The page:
During the pandemic, gun violence has been devastating communities across the country
SCOTT SIMON, HOST:
Throughout the pandemic, a scourge of gun violence has devastated families and neighborhoods across the country, including Chicago. Most of the city's nearly 800 murders in 2021 involved a shooting. And there's pressure to try to find ways to prevent this staggering loss of life as we enter a new year. NPR's Cheryl Corley reports.
TEYONNA LOFTON: Please repeat after me. Everyday shootings...
UNIDENTIFIED CROWD: Everyday shootings.
LOFTON: ...Are everyday problems.
CHERYL CORLEY, BYLINE: About 60 people stand in a large gymnasium chanting about the violence in their neighborhood, the collective trauma etched on their faces. They hold pictures of a smiling 20-year-old college student. LaNiyah Murphy, an anti-violence activist, was one of the city's first homicide victims of 2022. Murphy, who survived a shooting four years earlier, was shot in a car while helping a friend get home. As her friend Teyonna Lofton holds back tears, she pounds a podium and implores authorities to act.
LOFTON: How many else has to die? How many else has to get shot for you to stand up and make a change? You have to do your job. You have to stop these murders. You have to solve these cases. Do not disappoint her.
CORLEY: Chicago's mayor, Lori Lightfoot, met with the police department's top brass this week to discuss safety plans for the year and said much more has to be done.
LORI LIGHTFOOT: This year is make or break. We've got to do a better job than what we did in 2021. No questions about it. No excuses. It's about accountability. It's making sure that our residents are safe.
CORLEY: That accountability, says Lightfoot, includes doubling down on carjackers, continuing to target gun traffickers with the help of federal agents, expanding community policing. It's a familiar litany from the city. And the police department under a federal consent decree is required to make changes. Chicago Police Superintendent David Brown says one that will have impact is the plan to add 200 more homicide detectives.
DAVID BROWN: It's not a small thing to have the case per detective go from five to three in our homicide unit. That's significant. That's the gold standard for homicide investigations. That gets you to a much higher clearance rate.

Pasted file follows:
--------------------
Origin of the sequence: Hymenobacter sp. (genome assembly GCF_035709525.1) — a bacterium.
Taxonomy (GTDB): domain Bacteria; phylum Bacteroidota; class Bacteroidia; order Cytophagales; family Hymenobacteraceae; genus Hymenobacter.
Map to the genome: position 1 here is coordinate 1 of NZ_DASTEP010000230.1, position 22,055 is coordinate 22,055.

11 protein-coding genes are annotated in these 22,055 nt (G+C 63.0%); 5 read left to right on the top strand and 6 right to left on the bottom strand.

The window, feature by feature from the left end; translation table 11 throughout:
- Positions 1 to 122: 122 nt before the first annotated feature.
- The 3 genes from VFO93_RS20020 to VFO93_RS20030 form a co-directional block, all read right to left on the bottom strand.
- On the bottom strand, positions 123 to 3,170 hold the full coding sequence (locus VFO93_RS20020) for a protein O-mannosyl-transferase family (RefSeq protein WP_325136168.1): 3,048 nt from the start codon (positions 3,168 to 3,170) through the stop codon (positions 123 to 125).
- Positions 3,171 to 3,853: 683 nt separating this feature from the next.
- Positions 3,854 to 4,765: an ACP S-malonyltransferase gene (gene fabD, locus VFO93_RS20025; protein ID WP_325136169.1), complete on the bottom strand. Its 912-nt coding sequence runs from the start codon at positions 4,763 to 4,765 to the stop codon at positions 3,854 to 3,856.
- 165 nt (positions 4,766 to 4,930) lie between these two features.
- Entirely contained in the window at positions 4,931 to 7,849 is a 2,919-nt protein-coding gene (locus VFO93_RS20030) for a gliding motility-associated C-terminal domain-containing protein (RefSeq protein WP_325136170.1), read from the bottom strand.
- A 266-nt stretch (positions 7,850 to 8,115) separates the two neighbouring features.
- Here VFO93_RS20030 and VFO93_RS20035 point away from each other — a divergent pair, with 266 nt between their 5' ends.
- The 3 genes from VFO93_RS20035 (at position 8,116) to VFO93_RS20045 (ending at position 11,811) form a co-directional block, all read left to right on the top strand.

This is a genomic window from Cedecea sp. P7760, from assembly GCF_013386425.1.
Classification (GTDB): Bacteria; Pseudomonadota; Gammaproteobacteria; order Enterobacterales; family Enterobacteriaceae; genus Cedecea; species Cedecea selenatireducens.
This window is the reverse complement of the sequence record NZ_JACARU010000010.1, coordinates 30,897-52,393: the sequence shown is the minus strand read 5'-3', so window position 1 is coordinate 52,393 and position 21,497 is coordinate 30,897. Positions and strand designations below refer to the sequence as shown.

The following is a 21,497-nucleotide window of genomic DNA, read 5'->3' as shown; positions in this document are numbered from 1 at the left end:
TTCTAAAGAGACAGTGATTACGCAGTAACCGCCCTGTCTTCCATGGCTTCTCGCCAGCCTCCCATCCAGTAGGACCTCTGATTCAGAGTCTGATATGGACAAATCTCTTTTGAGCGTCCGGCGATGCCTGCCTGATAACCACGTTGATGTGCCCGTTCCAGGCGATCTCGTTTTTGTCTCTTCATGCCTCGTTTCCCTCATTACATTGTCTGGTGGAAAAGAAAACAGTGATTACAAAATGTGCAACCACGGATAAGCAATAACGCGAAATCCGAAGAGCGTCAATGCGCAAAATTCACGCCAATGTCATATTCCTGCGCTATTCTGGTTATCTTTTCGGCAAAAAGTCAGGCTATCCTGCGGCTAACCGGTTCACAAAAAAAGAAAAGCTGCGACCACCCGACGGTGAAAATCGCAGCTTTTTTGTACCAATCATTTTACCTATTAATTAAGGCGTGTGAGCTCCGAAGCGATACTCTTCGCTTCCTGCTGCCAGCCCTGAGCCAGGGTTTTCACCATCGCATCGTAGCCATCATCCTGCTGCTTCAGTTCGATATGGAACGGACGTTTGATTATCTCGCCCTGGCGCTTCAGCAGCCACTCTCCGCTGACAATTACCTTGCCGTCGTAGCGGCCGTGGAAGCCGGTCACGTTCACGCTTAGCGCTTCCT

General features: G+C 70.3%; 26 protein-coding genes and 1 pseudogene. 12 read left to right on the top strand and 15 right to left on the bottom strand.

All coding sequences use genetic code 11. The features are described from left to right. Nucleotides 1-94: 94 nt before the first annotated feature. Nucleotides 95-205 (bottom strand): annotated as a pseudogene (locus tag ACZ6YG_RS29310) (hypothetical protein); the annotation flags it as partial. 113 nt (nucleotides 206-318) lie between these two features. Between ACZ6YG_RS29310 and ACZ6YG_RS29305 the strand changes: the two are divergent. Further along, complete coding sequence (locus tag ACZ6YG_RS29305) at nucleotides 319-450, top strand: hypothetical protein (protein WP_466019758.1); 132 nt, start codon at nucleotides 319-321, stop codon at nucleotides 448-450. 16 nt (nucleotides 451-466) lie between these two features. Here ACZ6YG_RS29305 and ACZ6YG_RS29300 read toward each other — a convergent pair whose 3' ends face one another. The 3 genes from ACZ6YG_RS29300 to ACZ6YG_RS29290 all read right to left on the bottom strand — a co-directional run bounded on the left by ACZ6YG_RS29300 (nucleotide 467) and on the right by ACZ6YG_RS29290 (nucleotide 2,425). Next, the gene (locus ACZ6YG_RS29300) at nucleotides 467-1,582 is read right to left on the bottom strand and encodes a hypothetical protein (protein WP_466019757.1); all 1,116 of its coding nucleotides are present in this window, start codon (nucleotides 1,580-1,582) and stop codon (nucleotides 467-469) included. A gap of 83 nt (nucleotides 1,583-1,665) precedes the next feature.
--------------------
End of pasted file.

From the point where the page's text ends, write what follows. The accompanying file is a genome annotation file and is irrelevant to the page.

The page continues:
CORLEY: But what people want to see is action that could prevent murders in the first place. It's a frustrating dilemma. Eddie Bocanegra, the senior director of the anti-violence group READI Chicago, says what's garnered some success is building relationships with the men the group serves, 18- to 31-year-olds who are most at risk of gun violence, and helping them disrupt their daily routines.
EDDIE BOCANEGRA: When they have to react to their normal situation in an abnormal way, which is picking up a gun and then mitigating their conflict through violence.
CORLEY: Bocanegra says it's no easy fix, and change takes time. While there are other organizations that also use street outreach workers to reach primarily young men involved in violence, Bocanegra says inconsistent funding for the groups can make it difficult to put a dent in the spiraling homicide numbers. There's also been mixed results in the city's recent effort to lower violence in 15 areas where residents are far more likely to be shot by providing resources like jobs and housing.
Still, a long-term approach to address poverty and other root causes of violence is critical, says Lightfoot. Buoyed by federal stimulus funds, the city budget includes more than a billion dollars for affordable housing, mental health care and other supports. Lightfoot says it will build opportunities in poorer areas that bear the brunt of homicides.
LIGHTFOOT: So that we fight the crime, and we fight the pipeline and the lure of the streets.
UNIDENTIFIED PERSON #1: Everybody out in the street?
UNIDENTIFIED PERSON #2: No, not yet.
UNIDENTIFIED PERSON #3: Not yet.
CORLEY: Traffic stopped for the family and friends of LaNiyah Murphy as they gathered in the middle of a busy street. They clutched purple balloons, ready to release them in her memory.
UNIDENTIFIED PERSON #4: Three, two, one.
UNIDENTIFIED CROWD: LaNiyah.
CORLEY: Amber Edwards (ph) still held a picture of her slain niece. Edwards says she knows about the city's efforts to put more cops on the street and to get people involved in different programs. Does she think it will help?
AMBER EDWARDS: A little. It's taking the steps, I guess.
CORLEY: Still, Edwards says she feels helpless. For many people here, the question is whether 2022 can be different at all? Will there be fewer gunshots, less street violence, no need to release balloons?
Cheryl Corley, NPR News, Chicago.
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